It's a rainy day. Our second home rain-out was another game I had tickets for, and I'm bored and trolling baseball-reference for random factoids. Will we get rained out again? Will I come up with anything interesting? Odds are probably 50-50 on both.
The average age of Nationals hitters and pitchers (weighted by AB and games, respectively) has gone down every season:
2005 29.3 28.9
2006 28.5 28.9
2007 27.9 27.5
2008 27.8 27.4
2009 27.5 26.9
The Nationals rotation and lineup have each gotten about 2 years younger since 05. I imagine something similar must be true for the coaching staff, although I haven't looked up numbers for it. Of course, younger doesn't always mean better. Remember any of these stiffs?
You can't make it out so clearly, but the #33 jersey? That's right: Larry Broadway!
BATS ON FIRE!!
Every Nationals starters has an OPS+ of greater than 100, thanks to Elvis' hot streak (he's up to 101... although Guz has slumped down to 104 from his pre-DL OPS+ of around 150). Unfortunately, none of the current bench players has an OPS+ higher than 78 (TAWH... Hammer is managing a 47 with his limited playing time). Team OPS+ is 100 as of yesterday, exactly league-average.
John Lannan is the only Nationals pitcher with an OPS+ greater than zero (yes, if you bat badly enough you can have a negative OPS+... it goes down to -100 for someone with an OPS of .000, which you usually only see for pitchers or Alex Cintron). "Cool Hand's" cool bat is good for a 31 OPS+, better than Josh Bard (19) and Lastings Milledge (6) combined.
We don't want a belly-itcher!
After his 6-K CGW, Smarty finally has more than one K per BB. Lannan, Olsen, and Z(NN) are all striking out 6-7 per 9 IP. Even including the relievers, the team is getting 6.1 Ks/9 IP. Of course, the Duck Pond is walking every 8th batter, while the starters only walk about two-thirds as many. Team ERA is down to 5.01, although our runs allowed per game has crept up to 5.70, which is now worse than even Fillie. But there's hope for the future. BBQ is coming to the Red Loft!
Opening May 18, with Pit Beef and Pit Turkey, for those of you who can't make out the writing on the banner. It's between the Red Loft and the Scoreboard Walk.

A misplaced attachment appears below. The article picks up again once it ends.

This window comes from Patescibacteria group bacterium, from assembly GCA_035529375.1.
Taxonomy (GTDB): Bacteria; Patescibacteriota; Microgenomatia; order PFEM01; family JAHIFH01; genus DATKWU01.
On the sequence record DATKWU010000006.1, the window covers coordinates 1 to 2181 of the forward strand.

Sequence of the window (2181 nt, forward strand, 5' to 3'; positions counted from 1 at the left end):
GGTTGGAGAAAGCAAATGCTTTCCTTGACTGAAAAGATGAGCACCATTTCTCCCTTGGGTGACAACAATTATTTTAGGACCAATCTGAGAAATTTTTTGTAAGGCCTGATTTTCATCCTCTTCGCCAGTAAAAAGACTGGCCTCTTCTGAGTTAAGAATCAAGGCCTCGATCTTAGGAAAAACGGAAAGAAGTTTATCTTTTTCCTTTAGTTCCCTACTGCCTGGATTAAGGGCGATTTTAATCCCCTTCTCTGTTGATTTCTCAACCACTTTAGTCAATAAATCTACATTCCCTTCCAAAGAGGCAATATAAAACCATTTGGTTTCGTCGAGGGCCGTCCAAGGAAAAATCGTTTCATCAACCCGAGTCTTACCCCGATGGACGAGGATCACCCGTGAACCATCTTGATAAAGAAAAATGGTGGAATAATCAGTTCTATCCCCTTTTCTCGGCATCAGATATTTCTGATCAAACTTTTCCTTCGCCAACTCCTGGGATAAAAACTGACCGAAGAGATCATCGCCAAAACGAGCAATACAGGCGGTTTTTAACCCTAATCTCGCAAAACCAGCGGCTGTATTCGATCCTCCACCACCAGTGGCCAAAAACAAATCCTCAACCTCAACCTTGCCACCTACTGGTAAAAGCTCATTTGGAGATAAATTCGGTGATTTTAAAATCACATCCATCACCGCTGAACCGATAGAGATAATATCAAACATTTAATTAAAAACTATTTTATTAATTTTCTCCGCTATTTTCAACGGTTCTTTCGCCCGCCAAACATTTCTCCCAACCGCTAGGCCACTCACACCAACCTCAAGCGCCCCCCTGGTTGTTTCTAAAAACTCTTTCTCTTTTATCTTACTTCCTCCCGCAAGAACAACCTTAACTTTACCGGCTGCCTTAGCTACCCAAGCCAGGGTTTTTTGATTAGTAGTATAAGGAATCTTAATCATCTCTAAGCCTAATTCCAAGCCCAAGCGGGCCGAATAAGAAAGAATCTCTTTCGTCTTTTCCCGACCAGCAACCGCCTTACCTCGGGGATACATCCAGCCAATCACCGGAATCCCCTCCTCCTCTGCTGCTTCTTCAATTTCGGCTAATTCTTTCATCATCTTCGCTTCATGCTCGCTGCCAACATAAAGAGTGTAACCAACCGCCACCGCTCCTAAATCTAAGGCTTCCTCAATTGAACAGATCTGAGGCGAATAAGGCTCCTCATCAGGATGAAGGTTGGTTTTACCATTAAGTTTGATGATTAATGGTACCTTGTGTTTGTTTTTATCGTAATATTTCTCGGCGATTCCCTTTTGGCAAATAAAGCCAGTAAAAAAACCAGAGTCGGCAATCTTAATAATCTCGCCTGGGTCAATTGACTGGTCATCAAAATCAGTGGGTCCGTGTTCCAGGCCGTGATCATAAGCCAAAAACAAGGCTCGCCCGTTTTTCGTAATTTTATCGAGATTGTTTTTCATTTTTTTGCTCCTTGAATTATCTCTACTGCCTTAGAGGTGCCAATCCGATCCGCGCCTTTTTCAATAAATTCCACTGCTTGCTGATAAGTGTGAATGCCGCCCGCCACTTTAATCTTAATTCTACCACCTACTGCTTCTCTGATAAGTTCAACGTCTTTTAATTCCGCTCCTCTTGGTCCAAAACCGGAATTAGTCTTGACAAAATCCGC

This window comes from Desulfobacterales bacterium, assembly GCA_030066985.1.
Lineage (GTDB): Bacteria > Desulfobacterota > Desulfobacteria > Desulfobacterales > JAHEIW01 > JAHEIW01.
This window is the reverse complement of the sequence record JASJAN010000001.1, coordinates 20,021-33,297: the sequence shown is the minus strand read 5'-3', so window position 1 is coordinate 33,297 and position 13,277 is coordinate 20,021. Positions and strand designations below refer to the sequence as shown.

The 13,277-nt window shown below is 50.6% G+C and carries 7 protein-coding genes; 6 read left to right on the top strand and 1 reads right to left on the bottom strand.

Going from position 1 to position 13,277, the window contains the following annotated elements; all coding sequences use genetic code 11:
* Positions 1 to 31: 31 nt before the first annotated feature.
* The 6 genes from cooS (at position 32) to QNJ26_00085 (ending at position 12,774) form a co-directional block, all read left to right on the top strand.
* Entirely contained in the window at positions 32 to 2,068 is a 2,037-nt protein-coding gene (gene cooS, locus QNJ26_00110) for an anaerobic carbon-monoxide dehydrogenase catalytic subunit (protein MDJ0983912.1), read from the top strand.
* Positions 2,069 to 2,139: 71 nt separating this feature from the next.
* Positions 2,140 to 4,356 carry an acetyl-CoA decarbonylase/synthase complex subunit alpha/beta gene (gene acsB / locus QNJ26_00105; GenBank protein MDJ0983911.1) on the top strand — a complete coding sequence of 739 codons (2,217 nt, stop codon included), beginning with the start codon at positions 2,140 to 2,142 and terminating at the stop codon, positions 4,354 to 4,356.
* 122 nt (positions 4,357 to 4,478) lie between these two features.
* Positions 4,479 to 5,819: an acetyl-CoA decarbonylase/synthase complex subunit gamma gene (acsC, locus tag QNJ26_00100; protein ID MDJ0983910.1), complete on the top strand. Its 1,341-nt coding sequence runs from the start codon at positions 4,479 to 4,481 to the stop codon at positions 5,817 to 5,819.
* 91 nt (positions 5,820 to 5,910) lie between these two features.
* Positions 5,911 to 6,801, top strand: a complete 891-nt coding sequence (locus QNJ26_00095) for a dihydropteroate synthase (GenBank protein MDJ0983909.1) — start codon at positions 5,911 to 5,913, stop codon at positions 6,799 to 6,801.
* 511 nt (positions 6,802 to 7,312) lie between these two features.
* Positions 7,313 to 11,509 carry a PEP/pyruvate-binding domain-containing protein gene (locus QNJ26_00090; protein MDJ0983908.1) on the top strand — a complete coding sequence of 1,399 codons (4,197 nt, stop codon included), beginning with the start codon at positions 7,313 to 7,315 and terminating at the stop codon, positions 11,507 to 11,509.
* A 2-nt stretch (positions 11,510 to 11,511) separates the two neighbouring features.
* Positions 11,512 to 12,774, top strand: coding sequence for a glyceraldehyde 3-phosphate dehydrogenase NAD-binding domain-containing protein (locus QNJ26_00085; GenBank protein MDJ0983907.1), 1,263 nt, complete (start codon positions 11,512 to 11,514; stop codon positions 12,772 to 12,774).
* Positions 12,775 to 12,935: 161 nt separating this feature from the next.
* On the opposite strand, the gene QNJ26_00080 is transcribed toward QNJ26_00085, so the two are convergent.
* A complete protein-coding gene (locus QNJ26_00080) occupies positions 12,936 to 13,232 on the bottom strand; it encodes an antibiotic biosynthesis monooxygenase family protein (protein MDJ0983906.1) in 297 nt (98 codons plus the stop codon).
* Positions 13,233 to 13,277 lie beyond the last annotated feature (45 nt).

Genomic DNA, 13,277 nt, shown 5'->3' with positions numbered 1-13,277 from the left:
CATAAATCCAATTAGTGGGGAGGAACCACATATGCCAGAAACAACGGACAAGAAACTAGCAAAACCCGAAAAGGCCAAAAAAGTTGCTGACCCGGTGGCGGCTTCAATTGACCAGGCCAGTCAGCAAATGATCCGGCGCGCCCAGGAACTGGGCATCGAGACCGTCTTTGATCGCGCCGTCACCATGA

Nationals National League League-leaders!
- Adam Dunn: 5th in OBP (460), 8th in SLG (610), 6th in OPS (1.070), 5th in HR (7), 2nd in BB (23), 7th in OPS+ (176), 6th in times on base (46), 6th fewest AB/HR (11.0)
- Nick Johnson: 7th in AVG (341), 5th in singles (23--tied with Bonifacio)
- Ryan Zimmerman: 7th in AB (98--take a pitch one in a while!), 10th in hits (30), 7th in total bases (54), 4th in doubles (9), 3rd in extra-base hits (14), 5th in GDPs (5)
- Jesus Flores: 4th in triples (2--enjoy this spot on the leader boards!)
- Austin Kearns: 4th in triples (2--if we were to say there would be two Nats on the boards for most triples, would anyone have guessed they'd be Kearns and Flores?)
- Scott Olsen: 8th in sac hits (3), 7th most hits surrendered (35), 3rd most losses (3), 9th most ER (19), 5th in WP (2)
- Elijah Dukes: 1st in caught stealing (4)
- Shairon Martis: 5th most wins (3), 1st in W/L % (1.000), 1st in CG (1), 5th youngest player
- John Lannan: 9th least BB/9 (2.305), 2nd most HR given up (7), 3rd most losses (3), 10th most HBP (2)
- Julian Tavarez: 5th most games played (13--tied with Jon Rauch, among others)
- Mike Hinckley: 5th most games played (13)
- Daniel Cabrera: 6th most walks surrendered (17), 1st in WP (7--the next most is 3)
- Joel Hanrahan: 5th in WP (2)
- Saul Rivera: 3rd most losses (3), 10th most HBP (2)
Do we care?
Apparently not. Nationals paid attendance so far this year is 218,877. That's 14th in the NL, barely ahead of FLA's 212,967 (and they've played fewer home games). Attendance per game is a partly 19,868, which is ahead of only Pittsburgh. That's right, the Marlins have a higher paid attendance per game than we do. If a fly ball drops in off of Dunn's glove and no one's there to boo, does it count as an error? Here's a picture from Sunday's fantastic game. There are more gaps in the stands than on the field!
Find your own meaning in these statistical scraps. Then cross your fingers and hope for baseball tonight.